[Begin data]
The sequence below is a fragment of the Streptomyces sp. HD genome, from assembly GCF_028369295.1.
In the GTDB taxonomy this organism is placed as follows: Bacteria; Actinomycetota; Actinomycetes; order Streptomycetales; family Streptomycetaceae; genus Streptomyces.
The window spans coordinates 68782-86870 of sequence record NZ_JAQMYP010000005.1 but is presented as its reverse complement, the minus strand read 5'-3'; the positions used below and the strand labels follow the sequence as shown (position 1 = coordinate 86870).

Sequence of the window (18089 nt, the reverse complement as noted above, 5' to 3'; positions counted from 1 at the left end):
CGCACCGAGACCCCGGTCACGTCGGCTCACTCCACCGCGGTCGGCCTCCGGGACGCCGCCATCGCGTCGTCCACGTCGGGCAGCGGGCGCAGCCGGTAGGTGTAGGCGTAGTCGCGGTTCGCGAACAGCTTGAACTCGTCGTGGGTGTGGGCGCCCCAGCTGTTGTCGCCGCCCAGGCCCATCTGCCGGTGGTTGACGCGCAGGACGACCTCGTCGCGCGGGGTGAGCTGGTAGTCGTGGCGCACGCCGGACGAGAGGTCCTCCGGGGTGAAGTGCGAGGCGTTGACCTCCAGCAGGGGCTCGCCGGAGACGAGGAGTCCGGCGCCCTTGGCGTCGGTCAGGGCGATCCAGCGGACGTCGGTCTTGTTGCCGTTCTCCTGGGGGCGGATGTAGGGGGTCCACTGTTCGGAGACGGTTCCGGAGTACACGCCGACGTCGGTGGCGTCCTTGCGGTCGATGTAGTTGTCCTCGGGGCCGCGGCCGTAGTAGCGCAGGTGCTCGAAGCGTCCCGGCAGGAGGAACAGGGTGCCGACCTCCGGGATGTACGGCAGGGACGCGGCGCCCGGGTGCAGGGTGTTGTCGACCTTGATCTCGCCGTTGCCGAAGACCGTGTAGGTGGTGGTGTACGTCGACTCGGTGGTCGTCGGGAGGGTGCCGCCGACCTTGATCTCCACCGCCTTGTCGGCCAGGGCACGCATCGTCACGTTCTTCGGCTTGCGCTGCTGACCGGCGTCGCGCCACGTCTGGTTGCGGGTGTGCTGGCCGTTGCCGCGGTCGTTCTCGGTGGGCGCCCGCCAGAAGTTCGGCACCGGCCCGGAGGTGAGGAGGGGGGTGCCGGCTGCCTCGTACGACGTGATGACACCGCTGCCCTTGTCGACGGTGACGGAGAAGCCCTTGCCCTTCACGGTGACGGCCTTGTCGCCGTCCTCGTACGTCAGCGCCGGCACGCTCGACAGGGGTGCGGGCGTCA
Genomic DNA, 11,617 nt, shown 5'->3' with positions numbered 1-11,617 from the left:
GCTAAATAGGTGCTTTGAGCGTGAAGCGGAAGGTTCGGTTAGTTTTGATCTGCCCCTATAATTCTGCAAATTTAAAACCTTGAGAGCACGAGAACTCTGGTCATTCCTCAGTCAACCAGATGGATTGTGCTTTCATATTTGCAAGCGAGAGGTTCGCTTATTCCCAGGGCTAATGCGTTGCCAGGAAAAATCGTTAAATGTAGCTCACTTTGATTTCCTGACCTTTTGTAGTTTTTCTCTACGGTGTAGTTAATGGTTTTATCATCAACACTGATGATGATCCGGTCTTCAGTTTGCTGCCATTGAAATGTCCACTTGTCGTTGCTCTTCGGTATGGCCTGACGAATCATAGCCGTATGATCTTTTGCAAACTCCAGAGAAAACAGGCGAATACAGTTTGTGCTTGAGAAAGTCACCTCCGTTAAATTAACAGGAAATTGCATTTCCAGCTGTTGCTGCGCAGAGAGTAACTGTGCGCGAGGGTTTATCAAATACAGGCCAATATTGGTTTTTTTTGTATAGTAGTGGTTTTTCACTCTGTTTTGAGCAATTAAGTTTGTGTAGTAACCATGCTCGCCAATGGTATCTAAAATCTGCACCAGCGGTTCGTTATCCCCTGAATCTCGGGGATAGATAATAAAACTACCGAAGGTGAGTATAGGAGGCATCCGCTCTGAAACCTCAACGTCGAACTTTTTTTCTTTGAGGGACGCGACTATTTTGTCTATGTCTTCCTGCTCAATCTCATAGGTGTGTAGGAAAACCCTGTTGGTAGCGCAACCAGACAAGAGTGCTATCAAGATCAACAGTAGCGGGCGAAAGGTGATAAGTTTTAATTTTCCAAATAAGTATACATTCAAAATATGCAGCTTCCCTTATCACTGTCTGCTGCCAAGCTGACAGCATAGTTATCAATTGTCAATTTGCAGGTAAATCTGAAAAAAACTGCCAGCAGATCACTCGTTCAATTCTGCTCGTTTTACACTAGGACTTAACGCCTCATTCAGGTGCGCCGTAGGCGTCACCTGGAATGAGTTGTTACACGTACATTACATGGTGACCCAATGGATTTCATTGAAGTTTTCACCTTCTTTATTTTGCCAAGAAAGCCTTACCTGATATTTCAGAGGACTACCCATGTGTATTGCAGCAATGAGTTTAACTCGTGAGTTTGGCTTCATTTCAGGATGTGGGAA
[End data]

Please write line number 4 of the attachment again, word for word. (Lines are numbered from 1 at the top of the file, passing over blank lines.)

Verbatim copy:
Sequence of the window (18089 nt, the reverse complement as noted above, 5' to 3'; positions counted from 1 at the left end):